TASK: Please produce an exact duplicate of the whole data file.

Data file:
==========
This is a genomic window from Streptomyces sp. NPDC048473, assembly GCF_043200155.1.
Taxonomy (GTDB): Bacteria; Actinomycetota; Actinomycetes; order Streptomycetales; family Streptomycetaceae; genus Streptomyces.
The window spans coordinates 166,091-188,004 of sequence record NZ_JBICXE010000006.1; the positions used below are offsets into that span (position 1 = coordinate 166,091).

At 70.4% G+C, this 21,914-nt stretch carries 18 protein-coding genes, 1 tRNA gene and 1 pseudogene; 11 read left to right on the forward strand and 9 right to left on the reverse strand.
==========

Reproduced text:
This is a genomic window from Streptomyces sp. NPDC048473, assembly GCF_043200155.1.
Taxonomy (GTDB): Bacteria; Actinomycetota; Actinomycetes; order Streptomycetales; family Streptomycetaceae; genus Streptomyces.
The window spans coordinates 166,091-188,004 of sequence record NZ_JBICXE010000006.1; the positions used below are offsets into that span (position 1 = coordinate 166,091).

At 70.4% G+C, this 21,914-nt stretch carries 18 protein-coding genes, 1 tRNA gene and 1 pseudogene; 11 read left to right on the forward strand and 9 right to left on the reverse strand.